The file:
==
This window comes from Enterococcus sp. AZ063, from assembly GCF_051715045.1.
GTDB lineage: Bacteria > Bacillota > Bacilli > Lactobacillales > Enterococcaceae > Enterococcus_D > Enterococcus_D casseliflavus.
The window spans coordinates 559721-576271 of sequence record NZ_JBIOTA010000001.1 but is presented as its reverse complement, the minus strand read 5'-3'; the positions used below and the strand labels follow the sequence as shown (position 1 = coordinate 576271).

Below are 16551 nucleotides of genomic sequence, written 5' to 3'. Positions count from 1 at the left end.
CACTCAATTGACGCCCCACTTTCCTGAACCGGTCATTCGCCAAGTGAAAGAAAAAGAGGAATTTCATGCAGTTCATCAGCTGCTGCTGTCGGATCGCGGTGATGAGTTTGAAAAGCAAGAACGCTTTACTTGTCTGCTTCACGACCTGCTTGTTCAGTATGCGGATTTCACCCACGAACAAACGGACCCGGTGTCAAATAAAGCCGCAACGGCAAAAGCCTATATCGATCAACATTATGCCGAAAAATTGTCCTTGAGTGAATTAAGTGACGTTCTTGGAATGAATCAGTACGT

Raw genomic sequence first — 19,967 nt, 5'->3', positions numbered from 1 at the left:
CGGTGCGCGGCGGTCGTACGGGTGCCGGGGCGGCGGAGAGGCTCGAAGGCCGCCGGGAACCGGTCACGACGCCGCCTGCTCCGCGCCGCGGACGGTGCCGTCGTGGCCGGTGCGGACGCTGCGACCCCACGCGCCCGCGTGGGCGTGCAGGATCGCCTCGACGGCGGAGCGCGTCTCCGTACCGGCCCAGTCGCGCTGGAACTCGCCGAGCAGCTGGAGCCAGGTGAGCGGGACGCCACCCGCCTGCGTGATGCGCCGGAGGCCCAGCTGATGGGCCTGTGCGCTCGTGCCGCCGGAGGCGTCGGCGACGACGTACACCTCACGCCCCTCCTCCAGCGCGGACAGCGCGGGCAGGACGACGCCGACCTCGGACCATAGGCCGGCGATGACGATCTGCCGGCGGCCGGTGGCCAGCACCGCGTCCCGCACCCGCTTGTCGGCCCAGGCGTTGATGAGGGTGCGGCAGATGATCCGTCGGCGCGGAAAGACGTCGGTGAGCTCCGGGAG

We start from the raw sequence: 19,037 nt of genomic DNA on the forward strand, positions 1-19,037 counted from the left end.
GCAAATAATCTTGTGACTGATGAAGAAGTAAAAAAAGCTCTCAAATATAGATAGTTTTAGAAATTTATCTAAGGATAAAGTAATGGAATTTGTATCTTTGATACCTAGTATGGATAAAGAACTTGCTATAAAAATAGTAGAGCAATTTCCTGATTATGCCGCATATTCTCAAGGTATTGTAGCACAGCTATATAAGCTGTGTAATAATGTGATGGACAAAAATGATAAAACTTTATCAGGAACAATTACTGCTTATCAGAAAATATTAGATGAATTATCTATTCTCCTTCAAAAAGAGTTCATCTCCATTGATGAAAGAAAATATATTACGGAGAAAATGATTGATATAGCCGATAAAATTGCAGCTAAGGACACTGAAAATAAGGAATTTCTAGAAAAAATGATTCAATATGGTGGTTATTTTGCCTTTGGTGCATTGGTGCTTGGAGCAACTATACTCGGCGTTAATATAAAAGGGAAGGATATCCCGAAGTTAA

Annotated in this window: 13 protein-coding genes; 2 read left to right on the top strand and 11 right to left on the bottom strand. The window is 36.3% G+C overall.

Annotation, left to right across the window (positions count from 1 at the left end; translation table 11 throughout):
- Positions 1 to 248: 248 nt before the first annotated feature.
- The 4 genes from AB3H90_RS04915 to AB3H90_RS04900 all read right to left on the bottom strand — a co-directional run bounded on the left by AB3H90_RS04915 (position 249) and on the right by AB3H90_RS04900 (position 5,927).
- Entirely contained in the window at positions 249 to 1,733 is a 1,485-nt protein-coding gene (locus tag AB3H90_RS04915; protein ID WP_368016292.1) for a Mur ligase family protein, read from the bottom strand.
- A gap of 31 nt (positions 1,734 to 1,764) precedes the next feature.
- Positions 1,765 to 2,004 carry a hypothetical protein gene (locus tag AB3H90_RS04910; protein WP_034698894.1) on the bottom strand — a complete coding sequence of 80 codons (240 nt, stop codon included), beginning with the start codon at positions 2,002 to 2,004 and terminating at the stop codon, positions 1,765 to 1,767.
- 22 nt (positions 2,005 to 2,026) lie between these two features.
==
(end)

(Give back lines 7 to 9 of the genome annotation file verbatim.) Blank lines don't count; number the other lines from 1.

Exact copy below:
CGGTGCGCGGCGGTCGTACGGGTGCCGGGGCGGCGGAGAGGCTCGAAGGCCGCCGGGAACCGGTCACGACGCCGCCTGCTCCGCGCCGCGGACGGTGCCGTCGTGGCCGGTGCGGACGCTGCGACCCCACGCGCCCGCGTGGGCGTGCAGGATCGCCTCGACGGCGGAGCGCGTCTCCGTACCGGCCCAGTCGCGCTGGAACTCGCCGAGCAGCTGGAGCCAGGTGAGCGGGACGCCACCCGCCTGCGTGATGCGCCGGAGGCCCAGCTGATGGGCCTGTGCGCTCGTGCCGCCGGAGGCGTCGGCGACGACGTACACCTCACGCCCCTCCTCCAGCGCGGACAGCGCGGGCAGGACGACGCCGACCTCGGACCATAGGCCGGCGATGACGATCTGCCGGCGGCCGGTGGCCAGCACCGCGTCCCGCACCCGCTTGTCGGCCCAGGCGTTGATGAGGGTGCGGCAGATGATCCGTCGGCGCGGAAAGACGTCGGTGAGCTCCGGGAG

We start from the raw sequence: 19,037 nt of genomic DNA on the forward strand, positions 1-19,037 counted from the left end.
GCAAATAATCTTGTGACTGATGAAGAAGTAAAAAAAGCTCTCAAATATAGATAGTTTTAGAAATTTATCTAAGGATAAAGTAATGGAATTTGTATCTTTGATACCTAGTATGGATAAAGAACTTGCTATAAAAATAGTAGAGCAATTTCCTGATTATGCCGCATATTCTCAAGGTATTGTAGCACAGCTATATAAGCTGTGTAATAATGTGATGGACAAAAATGATAAAACTTTATCAGGAACAATTACTGCTTATCAGAAAATATTAGATGAATTATCTATTCTCCTTCAAAAAGAGTTCATCTCCATTGATGAAAGAAAATATATTACGGAGAAAATGATTGATATAGCCGATAAAATTGCAGCTAAGGACACTGAAAATAAGGAATTTCTAGAAAAAATGATTCAATATGGTGGTTATTTTGCCTTTGGTGCATTGGTGCTTGGAGCAACTATACTCGGCGTTAATATAAAAGGGAAGGATATCCCGAAGTTAA